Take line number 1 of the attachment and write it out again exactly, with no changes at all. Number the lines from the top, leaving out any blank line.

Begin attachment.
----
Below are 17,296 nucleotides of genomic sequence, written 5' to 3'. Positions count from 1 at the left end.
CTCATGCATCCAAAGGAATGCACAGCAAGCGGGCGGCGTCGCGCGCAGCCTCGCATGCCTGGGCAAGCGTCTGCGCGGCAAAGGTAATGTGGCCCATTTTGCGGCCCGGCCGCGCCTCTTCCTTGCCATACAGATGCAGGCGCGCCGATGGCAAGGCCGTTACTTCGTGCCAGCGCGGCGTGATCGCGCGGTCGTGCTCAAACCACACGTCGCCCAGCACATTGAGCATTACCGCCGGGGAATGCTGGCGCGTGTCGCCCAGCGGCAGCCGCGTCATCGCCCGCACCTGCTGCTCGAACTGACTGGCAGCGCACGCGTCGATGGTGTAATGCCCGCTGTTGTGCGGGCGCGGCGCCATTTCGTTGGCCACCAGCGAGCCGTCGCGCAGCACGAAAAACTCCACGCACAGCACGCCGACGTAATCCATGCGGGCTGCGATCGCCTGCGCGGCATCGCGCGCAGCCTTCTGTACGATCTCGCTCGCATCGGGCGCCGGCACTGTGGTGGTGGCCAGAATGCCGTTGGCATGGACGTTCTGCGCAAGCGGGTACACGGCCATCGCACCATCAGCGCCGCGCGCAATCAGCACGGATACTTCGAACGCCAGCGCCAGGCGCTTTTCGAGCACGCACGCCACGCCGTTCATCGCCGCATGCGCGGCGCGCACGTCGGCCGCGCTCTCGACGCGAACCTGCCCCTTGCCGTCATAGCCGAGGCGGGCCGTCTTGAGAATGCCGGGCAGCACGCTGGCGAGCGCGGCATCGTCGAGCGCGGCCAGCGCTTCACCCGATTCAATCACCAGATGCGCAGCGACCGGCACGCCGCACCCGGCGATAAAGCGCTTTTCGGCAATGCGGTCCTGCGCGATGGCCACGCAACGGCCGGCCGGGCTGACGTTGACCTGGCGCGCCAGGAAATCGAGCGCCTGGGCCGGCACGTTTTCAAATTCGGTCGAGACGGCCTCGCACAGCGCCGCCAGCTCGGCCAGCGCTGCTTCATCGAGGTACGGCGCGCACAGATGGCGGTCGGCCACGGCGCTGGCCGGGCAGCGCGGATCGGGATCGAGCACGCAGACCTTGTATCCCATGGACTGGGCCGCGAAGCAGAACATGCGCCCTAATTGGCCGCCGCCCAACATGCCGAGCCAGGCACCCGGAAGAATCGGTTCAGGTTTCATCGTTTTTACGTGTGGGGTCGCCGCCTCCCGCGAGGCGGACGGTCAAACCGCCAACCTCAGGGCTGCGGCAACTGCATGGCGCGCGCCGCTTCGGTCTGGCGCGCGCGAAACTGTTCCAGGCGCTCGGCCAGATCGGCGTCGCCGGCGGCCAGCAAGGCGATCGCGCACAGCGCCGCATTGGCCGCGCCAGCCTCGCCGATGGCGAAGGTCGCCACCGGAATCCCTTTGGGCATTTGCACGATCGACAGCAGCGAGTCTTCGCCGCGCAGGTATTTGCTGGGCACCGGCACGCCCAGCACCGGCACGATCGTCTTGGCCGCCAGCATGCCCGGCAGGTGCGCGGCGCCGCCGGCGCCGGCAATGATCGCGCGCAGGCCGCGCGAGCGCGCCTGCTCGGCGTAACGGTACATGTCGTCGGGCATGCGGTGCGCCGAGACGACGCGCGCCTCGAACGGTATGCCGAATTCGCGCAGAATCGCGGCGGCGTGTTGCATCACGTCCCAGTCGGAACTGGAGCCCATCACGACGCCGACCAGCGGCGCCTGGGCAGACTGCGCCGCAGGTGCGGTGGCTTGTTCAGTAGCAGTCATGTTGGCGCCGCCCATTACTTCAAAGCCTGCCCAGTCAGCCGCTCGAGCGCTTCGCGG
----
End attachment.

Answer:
Below are 17,296 nucleotides of genomic sequence, written 5' to 3'. Positions count from 1 at the left end.